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Re: Jersey City Proposes Legislation to Legalize Airbnb
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DanL wrote:
there are concerns that need to be addressed BEFORE the city moves forward. this impacts housing / building codes, safety issues, ownership rights, changing use of buildings/units, insurance coverage, affordable housing and rent control.

with zoning its very hard to go backwards, so better to come up with a plan before moving forward.

everyone should be concerned, because most everyone is impacted.


So many Chicken Little types in here... How is passing an AirBnB tax going to bring about any of those dangers and pitfalls into reality?? At the end of the day, how's having an AirBnB guest any different than having a relative or friend visiting and staying with you? Or, opening your home to house sitter while you are out of town?? Yes, someone is paying you to stay there, but what's the big deal? Do people here really believe that because the city is approving a new use tax for AirBnB rentals that will somehow convince hordes of people to start renting their apartments or rooms on AirBnB?? I don't get it.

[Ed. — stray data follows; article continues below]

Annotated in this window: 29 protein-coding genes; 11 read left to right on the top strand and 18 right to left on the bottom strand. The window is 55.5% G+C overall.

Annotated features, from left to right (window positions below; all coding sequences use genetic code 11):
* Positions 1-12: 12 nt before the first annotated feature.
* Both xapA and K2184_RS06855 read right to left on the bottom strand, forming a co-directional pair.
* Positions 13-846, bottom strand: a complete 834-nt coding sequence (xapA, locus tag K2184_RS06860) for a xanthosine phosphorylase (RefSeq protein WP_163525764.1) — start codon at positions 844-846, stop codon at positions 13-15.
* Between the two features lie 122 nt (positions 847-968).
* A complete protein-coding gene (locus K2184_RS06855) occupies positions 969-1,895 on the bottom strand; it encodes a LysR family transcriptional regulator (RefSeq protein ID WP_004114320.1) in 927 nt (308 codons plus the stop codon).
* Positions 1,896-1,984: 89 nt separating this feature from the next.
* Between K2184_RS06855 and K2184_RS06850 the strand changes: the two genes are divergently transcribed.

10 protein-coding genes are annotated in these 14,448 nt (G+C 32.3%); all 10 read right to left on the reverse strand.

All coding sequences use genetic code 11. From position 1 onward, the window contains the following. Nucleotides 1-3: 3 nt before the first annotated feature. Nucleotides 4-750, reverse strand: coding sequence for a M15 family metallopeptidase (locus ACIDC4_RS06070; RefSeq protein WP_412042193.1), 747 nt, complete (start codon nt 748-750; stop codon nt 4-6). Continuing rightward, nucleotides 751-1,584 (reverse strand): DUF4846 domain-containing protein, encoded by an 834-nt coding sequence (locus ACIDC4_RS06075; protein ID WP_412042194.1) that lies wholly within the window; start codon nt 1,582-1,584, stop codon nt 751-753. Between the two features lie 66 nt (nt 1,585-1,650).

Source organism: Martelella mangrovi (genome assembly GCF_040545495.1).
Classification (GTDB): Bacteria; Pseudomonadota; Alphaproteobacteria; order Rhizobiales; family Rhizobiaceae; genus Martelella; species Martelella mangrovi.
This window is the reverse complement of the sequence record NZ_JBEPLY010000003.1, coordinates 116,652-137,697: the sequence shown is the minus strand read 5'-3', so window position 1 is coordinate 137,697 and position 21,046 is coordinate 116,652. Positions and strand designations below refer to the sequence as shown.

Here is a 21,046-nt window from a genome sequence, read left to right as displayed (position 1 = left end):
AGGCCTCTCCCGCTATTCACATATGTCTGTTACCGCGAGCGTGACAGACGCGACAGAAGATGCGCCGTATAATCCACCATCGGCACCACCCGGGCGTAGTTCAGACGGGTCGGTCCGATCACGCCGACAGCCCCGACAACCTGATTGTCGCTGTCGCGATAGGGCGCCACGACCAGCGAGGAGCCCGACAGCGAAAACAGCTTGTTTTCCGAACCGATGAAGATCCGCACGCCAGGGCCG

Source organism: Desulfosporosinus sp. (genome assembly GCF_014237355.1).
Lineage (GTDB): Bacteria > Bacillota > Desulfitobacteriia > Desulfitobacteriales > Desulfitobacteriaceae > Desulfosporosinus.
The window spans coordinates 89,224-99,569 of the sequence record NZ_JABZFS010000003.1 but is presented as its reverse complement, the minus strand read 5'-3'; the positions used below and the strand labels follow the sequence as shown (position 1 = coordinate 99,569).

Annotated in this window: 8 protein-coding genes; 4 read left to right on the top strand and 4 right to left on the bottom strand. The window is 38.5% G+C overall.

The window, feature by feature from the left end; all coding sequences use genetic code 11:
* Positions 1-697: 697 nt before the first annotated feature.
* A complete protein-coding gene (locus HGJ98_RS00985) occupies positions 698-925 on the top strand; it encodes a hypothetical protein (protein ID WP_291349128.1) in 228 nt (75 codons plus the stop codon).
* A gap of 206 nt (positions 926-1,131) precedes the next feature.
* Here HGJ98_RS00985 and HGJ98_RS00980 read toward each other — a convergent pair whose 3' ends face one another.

Posted on: 2015/10/14 16:48
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Re: Jersey City Proposes Legislation to Legalize Airbnb
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Airbnb should be banned in Jersey City. Keep the transients in hotels and keep residences for residents. This will only reduce the available housing stock for residents, reduce quality of life for residents, and be an income source for Fulop.

Posted on: 2015/10/14 16:42
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Re: Jersey City Proposes Legislation to Legalize Airbnb
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there are concerns that need to be addressed BEFORE the city moves forward. this impacts housing / building codes, safety issues, ownership rights, changing use of buildings/units, insurance coverage, affordable housing and rent control.

with zoning its very hard to go backwards, so better to come up with a plan before moving forward.

everyone should be concerned, because most everyone is impacted.

Posted on: 2015/10/14 15:20
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Re: Jersey City Proposes Legislation to Legalize Airbnb